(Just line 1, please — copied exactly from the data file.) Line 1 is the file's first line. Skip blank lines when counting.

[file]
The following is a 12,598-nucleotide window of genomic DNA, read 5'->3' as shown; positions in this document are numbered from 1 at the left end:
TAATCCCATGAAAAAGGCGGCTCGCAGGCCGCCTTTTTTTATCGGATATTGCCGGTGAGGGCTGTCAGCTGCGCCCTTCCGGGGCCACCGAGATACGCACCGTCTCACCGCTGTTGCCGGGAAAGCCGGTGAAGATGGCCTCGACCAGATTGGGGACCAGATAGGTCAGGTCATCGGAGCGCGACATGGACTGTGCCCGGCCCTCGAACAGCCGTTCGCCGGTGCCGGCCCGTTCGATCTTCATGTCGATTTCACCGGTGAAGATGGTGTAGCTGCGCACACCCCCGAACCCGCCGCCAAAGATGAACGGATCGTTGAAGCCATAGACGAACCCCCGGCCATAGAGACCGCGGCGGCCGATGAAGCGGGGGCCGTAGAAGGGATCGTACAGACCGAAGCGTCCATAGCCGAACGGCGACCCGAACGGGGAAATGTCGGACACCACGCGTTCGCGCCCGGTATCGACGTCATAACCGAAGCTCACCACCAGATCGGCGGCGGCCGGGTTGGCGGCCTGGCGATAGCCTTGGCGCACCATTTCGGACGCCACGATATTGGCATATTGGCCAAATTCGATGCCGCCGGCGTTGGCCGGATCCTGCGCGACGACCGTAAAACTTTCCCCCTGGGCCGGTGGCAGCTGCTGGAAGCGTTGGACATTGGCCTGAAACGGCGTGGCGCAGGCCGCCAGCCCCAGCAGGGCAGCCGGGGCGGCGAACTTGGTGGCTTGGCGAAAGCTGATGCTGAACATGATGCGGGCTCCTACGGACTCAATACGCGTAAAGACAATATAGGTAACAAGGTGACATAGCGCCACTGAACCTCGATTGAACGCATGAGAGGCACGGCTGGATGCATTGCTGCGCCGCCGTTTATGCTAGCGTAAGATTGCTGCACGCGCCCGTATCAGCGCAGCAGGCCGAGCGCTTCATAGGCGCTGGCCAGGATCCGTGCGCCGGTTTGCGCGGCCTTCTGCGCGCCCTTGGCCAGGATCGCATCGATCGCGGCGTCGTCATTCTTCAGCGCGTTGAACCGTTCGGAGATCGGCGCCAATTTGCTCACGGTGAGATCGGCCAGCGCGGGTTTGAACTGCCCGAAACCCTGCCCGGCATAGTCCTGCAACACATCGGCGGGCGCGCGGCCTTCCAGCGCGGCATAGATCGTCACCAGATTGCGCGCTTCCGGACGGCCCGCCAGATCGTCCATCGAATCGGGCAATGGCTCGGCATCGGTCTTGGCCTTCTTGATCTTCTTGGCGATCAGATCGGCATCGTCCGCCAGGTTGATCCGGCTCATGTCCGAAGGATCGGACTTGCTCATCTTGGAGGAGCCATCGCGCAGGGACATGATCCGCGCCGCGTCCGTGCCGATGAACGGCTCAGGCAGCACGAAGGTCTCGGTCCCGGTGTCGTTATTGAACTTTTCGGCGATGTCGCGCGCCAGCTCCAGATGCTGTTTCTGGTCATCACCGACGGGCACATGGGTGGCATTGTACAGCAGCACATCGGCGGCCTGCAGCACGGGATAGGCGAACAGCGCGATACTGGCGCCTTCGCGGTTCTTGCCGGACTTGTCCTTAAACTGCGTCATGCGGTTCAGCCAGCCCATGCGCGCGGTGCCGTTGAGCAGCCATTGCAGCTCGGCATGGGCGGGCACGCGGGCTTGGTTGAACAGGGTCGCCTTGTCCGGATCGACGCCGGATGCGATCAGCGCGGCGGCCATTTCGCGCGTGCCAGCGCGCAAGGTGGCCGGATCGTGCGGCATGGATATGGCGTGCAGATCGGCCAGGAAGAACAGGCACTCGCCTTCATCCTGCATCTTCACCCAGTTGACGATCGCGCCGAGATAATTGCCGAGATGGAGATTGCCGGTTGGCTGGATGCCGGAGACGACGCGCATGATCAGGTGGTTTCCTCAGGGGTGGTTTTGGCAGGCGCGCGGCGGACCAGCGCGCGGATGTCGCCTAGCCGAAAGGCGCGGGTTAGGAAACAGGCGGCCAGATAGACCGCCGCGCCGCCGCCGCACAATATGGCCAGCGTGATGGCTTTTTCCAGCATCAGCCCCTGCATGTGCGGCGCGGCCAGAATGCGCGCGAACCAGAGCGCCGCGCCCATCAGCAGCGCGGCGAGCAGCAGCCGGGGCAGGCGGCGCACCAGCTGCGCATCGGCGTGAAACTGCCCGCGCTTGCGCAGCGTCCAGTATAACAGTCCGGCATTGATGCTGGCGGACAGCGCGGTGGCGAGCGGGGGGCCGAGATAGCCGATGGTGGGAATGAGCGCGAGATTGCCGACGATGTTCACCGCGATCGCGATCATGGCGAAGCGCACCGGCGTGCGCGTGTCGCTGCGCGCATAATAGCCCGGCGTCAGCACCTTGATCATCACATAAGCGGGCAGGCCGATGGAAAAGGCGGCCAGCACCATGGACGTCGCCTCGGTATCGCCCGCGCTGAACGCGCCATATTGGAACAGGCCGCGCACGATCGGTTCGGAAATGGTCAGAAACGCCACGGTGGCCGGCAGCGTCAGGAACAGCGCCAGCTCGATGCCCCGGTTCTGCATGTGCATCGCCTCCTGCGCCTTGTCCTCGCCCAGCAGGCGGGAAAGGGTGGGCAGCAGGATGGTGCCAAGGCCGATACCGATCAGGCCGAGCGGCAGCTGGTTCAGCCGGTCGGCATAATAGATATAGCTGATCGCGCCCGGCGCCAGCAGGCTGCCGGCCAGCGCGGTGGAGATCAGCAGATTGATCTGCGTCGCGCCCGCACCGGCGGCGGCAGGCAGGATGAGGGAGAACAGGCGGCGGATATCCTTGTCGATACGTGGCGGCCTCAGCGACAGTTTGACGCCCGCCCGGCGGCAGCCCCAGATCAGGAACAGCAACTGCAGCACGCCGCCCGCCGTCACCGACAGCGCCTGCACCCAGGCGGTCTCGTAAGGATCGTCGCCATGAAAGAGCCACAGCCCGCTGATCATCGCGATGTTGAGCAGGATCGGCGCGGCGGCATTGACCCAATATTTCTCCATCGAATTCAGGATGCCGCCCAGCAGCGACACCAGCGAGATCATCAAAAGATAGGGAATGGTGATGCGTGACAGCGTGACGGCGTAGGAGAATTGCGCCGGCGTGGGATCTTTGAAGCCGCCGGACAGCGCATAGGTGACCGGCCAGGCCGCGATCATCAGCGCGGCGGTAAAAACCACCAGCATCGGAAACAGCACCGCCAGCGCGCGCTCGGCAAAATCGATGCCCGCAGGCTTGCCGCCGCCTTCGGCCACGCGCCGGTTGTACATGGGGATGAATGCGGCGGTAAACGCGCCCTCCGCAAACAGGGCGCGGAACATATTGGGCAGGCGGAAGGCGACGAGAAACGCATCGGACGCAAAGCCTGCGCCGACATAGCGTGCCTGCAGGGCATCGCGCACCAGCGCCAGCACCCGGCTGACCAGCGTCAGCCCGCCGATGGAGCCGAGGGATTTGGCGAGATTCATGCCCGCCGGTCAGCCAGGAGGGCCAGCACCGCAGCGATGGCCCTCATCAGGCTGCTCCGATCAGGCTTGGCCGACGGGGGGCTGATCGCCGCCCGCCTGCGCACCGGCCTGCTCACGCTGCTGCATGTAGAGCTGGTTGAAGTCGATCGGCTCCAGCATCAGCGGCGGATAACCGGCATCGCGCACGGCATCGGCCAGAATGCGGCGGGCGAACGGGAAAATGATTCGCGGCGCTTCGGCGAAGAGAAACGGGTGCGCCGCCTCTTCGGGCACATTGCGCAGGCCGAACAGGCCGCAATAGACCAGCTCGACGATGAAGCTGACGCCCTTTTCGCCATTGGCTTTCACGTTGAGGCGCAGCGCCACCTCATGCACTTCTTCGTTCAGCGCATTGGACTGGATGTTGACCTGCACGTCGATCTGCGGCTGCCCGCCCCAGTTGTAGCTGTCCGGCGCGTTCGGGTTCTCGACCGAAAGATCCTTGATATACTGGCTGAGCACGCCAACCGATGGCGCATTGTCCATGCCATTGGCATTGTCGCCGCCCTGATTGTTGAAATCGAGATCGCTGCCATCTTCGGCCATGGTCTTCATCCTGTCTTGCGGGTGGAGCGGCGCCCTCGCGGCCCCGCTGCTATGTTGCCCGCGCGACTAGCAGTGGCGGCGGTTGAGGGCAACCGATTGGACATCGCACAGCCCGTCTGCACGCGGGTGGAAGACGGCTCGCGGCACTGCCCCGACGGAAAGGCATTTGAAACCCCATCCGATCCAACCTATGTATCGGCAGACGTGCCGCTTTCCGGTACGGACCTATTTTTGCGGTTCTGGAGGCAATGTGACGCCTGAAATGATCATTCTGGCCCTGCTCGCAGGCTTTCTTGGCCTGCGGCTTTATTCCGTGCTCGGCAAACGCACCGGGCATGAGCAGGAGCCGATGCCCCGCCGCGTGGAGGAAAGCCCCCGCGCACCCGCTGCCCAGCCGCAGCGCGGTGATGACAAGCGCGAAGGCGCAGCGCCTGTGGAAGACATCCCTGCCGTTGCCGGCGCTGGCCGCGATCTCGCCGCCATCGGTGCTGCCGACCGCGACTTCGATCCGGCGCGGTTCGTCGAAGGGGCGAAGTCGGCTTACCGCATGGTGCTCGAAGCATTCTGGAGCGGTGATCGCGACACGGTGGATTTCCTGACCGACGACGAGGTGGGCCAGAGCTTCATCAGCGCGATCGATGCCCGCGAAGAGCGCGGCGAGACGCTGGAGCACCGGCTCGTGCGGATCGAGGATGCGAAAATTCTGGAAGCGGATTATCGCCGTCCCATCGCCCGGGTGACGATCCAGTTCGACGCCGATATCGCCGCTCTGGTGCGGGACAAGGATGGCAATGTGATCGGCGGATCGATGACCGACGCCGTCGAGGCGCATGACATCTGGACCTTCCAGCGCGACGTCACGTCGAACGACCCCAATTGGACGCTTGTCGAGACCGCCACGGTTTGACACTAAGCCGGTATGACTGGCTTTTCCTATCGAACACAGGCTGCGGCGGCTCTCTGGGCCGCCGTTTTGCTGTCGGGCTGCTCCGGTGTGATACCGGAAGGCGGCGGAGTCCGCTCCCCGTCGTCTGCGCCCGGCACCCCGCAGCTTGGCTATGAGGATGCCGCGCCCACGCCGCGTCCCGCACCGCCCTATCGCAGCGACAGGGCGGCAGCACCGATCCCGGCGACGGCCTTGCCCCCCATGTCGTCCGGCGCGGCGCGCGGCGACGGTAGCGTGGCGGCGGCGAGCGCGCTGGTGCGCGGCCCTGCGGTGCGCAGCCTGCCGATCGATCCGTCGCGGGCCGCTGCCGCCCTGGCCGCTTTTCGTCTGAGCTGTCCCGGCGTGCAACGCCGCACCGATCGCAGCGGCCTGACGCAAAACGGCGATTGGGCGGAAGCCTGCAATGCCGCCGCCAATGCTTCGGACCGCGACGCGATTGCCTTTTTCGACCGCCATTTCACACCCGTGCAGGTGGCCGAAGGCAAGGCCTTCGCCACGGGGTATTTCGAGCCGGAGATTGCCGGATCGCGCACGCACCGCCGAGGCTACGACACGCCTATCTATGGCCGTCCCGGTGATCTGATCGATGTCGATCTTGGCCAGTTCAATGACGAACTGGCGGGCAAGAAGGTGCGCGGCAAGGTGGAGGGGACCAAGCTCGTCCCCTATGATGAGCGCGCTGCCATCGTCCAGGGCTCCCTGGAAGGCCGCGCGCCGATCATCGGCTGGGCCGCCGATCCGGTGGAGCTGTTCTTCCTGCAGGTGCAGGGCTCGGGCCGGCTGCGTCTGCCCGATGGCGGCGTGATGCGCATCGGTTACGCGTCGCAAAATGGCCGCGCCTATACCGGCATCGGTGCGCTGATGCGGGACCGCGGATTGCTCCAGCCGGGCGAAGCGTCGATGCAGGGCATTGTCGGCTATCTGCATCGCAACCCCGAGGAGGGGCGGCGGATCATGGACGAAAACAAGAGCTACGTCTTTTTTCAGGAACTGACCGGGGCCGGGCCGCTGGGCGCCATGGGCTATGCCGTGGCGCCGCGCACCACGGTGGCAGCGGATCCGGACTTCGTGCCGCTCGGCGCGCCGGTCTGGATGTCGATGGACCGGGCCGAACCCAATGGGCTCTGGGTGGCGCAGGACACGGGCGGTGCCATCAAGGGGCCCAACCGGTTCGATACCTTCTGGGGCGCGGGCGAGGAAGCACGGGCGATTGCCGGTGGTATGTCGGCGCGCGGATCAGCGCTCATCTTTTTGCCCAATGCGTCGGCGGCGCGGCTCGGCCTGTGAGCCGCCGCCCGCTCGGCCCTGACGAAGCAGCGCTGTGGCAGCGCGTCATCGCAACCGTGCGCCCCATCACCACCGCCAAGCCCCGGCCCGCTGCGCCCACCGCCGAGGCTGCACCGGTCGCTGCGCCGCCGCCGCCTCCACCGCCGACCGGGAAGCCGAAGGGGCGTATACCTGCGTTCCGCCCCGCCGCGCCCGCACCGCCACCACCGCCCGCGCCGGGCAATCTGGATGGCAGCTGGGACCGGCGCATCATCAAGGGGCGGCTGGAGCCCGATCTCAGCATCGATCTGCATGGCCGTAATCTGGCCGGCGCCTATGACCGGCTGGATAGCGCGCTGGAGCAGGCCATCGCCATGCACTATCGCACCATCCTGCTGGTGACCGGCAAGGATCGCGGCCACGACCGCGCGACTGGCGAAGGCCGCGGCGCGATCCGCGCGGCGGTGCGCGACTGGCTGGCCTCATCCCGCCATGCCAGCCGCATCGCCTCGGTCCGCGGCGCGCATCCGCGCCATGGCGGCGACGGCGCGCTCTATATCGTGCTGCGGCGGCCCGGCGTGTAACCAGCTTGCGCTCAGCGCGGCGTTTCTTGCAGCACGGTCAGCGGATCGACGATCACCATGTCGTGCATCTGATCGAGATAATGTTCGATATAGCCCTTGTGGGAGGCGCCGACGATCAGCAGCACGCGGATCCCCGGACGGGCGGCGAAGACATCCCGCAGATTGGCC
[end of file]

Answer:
The following is a 12,598-nucleotide window of genomic DNA, read 5'->3' as shown; positions in this document are numbered from 1 at the left end: